Well, let me correct things, I don't know if I should support such laws because I haven't actually read the bills in their entirety. I know enough from the usual talking heads, social media influence and general stupidity of arguments that most likely people are fighting without exposing their true intentions (like net neutrality, which I don't support).

Everyone should know by now that I'm a strong supporter of intellectual property rights (more here). Thought, art, engineering, entertainment are all forms of intellectual property. Creators have every right to protect their property from what I'll call moochers, which I derive strictly from the book Atlas Shrugged.

I find arguments to be all over the place when it comes to pirating and stuff like that. The reason for this is that you have people of all political stripes united on the issue, which means that there is something up. When you see communists and Ron Paul supporters siding with each other you know that there is something up.

For the duration of this article, I'm going to use stealing and copyright infringement as the same thing.

Let me try to sum up all the views into three categories:


  1. I hate rich people
  2. Copying isn't stealing/Intellectual property doesn't exist
  3. I'm entitled
1. I Hate Rich People

This is your typical left-winger type argument. They look at a musician or a movie studio and think they have a lot of money, so they have the right to steal the work. This attitude is something that is very closely related to the entitled attitude.

They take because they think that they're being exploited as a consumer. I don't know how that works though. Often their arguments revolve around "why would I pay $15 for a crappy album made by a corporate manufactured band" or "why would I pay $12 to see a movie that sucks". Are these arguments for why you have the right to steal intellectual property? They seem like arguments not to consume, which is your choice.

I've heard this type of argument over and over again. The only thing a rational person can say to such a thing is "why would you pirate it, if it sucks?"

2. Copying Isn't Stealing/Intellectual Property Doesn't Exist

I find this to be the funniest of them all. I typically run into this type of argument from libertarian/Ron Paul/Austrian economic type people, though a lot of people of all political stripes use the argument.

Of course copying isn't stealing (in the legal sense), it's copyright infringement.  Usually people that use this argument tend to be of the entitled category, but they think they can slap out this pseudo-intellectual position and what can you say?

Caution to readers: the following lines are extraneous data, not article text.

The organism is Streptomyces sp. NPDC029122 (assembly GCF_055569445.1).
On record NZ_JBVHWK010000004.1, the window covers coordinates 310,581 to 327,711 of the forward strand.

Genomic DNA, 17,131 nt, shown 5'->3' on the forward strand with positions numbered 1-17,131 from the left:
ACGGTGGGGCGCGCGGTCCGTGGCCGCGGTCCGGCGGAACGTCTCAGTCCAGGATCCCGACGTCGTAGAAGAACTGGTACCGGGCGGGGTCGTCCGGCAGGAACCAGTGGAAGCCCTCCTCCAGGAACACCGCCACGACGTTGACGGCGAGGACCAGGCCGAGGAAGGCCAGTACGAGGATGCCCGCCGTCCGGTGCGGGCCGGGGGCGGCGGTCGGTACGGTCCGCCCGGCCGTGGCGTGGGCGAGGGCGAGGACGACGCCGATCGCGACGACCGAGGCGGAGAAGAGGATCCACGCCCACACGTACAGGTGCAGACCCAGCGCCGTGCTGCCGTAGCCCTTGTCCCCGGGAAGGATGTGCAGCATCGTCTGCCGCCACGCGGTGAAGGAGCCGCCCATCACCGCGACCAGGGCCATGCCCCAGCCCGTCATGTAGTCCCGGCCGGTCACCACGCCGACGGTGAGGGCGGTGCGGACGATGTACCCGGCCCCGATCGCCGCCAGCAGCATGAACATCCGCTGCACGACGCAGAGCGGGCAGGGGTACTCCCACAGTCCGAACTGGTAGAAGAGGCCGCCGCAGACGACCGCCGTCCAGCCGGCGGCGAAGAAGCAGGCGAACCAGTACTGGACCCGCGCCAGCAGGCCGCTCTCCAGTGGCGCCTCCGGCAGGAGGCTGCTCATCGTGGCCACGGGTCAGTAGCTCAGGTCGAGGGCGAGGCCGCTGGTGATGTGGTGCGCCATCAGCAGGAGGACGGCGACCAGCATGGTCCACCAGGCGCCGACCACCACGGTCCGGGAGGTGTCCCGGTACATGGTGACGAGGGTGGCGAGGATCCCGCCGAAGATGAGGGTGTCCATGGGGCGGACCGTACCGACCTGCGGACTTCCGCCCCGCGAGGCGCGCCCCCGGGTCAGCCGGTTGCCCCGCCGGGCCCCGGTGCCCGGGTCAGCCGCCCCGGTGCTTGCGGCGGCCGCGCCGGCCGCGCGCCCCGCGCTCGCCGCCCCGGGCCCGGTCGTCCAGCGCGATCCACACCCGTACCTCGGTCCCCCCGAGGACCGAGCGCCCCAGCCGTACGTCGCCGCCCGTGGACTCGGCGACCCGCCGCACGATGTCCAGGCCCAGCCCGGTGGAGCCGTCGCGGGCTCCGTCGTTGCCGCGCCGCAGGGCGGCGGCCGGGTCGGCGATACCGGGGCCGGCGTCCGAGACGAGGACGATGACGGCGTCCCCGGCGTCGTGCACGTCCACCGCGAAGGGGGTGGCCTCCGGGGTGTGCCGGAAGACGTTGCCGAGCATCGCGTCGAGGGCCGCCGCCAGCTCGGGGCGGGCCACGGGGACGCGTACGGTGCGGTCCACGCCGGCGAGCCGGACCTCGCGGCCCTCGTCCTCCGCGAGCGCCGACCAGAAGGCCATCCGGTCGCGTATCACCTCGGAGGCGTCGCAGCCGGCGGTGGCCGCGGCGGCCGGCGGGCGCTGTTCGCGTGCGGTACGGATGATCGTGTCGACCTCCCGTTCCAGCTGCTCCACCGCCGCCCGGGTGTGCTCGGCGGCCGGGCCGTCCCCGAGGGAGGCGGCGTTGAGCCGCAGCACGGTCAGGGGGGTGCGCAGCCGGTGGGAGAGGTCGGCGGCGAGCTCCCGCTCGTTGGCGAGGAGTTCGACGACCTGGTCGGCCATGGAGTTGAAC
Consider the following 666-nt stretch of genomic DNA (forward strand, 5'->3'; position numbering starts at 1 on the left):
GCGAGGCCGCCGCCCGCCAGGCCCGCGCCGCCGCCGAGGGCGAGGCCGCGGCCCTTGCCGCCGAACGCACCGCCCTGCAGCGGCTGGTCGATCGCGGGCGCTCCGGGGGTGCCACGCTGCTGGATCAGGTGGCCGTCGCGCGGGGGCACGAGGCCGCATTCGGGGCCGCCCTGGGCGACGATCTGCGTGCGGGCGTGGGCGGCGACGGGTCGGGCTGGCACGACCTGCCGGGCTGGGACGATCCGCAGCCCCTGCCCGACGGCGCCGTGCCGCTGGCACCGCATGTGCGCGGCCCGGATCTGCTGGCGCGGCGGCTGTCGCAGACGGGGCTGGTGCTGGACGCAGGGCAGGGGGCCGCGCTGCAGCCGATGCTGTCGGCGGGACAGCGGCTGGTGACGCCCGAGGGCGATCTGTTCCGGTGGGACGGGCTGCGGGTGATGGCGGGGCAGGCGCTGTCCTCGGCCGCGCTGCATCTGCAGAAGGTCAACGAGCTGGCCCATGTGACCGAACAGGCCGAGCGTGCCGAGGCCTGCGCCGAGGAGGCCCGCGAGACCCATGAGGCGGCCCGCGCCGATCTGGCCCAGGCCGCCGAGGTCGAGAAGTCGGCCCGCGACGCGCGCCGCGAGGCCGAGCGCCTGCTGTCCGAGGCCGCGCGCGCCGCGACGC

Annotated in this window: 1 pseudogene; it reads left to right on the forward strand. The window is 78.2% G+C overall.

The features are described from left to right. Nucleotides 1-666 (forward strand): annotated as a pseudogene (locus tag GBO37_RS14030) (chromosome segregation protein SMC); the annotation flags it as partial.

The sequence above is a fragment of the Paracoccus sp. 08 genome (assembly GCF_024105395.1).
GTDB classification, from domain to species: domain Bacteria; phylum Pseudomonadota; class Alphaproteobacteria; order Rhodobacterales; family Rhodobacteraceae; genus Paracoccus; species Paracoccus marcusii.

The intellectual property existing versus not existing is definitely a poor position to come from. Many important things that hold intellectual property have benefited your life, so it's such a stupid argument.

3. I'm Entitled

This is basically the brat. They're all brats, but this is the biggest brat of them all. They'll use all the arguments to justify why they do it, but all they're really saying is that it is their Sweet 16 and they better be spoiled.

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The problem, at least from the "property" side of things, is that people seem to think property can only be based on scarcity. The idea is if I own the land, no one else can own it too. But property isn't really based on the concept of scarcity, but really the idea of value. And thought has value, some more than others.

Imagine you're developing the cure for cancer. You dedicated 8 years of your life working, testing and going through the regulatory process to bring this to the market. By the time it makes it to the market you've spend a $100 million on research and development. Imagine someone buying the medication, copying it and selling it for a fraction of the price (because they didn't have to spend $100 million developing it).

This person or business would be a moocher and as the person developing it the only word you could come up with is theft.

This same argument can be applied to almost anything. Writing a book for a year (without pay) and selling it. I had an argument with someone over sunglasses. They said cheap sunglasses and expensive sunglasses cost the same to manufacture. This is a true statement, but the "intellectual" value poured into a cheap pair of sunglasses is a lot less.

Anyone that doesn't believe in the concept of intellectual property is anti-man. The brightest minds lose their incentive to pour their wisdom into the market place. Imagine having a job where you produce intellectual items. Say your boss asks you how to do things and one day your boss says, "I'm just not going to pay you because they're just thoughts"? I know how stupid these arguments can seem, but the counter is from such a retarded point of view.

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So I'm sure some of you are thinking what this has to do with my support of SOPA and PIPA (or at least the ideas behind them). I have to bring it up because you have to know that intellectual property rights are the key to this argument. This isn't about censorship. Every whining brat on the internet and social media is probably pirating, but they have something nice to hide behind "censorship". And you know it.

The big argument I hear about this is that these bills allow the government to run just like Chinese internet censorship, where they can shut down/block sites that they want and that's all there is to it.

*rolls eyes*